The position of any contractor following a valid termination is an unhappy one. The lack of certainty as to how damages might be applied in a claim by the employer did not improve that position. For that reason, this clarification by the Supreme Court is welcomed.

The decision in Triple Point

Prior to the case of Triple Point, the general understanding was that liquidated damages could be rendered for the delay period up to termination but thereafter damages were general and had to be proven by the employer.

Triple Point has been subject to three court decisions (the proceedings having commenced over six years ago in February 2015) culminating in the decision of the Supreme Court on 16 July 2021. There was a reasonable sum at stake here with the employer in the first decision being awarded US$3,459,274.40 liquidated damages US$630,000.00 damages for wasted hardware costs prior to termination and US$10,574,756.78 for post-termination losses for the costs of procuring a new system from a replacement contractor. The first decision was in line with the generally understood position as to the application of liquidated damages.

As was subsequently noted in the Supreme Court's judgement, it was not clear whether the Court of Appeal's judgment was a matter of interpretation of the term of the particular contract in Triple Point or based on a broader principle of law. Commercially that created a further confusion for those who negotiate and administer contracts.

In its decision of 16 July 2021, the Supreme Court has clarified the laws and confirmed the previously understood position that liquidated damages are recoverable for delay prior to termination whether or not the works are complete. Thereafter general damages are recoverable. The Supreme Court (in the leading judgement of Lady Arden) stated that the approach of the Court of Appeal was "inconsistent with commercial reality and the accepted function of liquidated damages". Continuing its focus on the commercial world, the Supreme Court noted that parties agreed contractual terms such as liquidated damages to "provide a remedy that is predictable and certain" in light of what parties are to have understood the law to have be. The Supreme Court considered that the Court of Appeal was incorrect to treat termination of the contract as "new territory" which a liquidated damages clause may require to make specific provision for if it is to survive that termination. Rather, the Supreme Court understood that the failure to complete works by the original contractor was a "territory [that] is well-trodden".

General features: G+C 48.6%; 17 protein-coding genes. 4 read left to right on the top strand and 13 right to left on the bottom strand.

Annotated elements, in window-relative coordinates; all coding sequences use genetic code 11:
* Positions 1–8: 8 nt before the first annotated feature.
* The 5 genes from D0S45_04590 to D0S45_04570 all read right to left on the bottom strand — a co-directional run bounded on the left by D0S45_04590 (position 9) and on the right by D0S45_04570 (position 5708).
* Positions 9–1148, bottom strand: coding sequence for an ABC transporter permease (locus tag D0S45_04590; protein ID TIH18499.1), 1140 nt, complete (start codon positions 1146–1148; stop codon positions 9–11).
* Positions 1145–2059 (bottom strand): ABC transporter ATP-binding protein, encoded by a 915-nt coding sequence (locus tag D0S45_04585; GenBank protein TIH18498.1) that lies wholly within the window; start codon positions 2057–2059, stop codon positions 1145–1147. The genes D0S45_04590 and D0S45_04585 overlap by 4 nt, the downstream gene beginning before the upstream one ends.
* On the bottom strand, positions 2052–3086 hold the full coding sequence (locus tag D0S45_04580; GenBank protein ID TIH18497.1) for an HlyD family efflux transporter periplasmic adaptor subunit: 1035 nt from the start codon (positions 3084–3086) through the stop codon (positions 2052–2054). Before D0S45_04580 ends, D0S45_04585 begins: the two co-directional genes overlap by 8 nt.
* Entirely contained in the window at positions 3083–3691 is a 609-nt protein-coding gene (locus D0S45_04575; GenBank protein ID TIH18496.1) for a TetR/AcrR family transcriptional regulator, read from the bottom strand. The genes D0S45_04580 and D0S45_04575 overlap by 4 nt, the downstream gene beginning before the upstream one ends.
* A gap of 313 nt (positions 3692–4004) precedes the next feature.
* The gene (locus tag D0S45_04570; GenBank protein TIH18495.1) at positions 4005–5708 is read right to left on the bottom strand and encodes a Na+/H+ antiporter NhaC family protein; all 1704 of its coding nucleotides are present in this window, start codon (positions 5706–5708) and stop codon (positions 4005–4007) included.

The Supreme Court has restored us to the orthodox understanding of liquidated damages on termination. In doing so it has removed the uncertainty that flowed from the Court of Appeal decision. This is to be welcomed by those who have to draft and negotiate contracts. Inevitably there will be ongoing claims, whether they are proceeding in court or subject to adjudication, where parties will now be amending their submissions to reflect this new decision of the Supreme Court.

The content of this article is intended to provide a general guide to the subject matter. Specialist advice should be sought about your specific circumstances.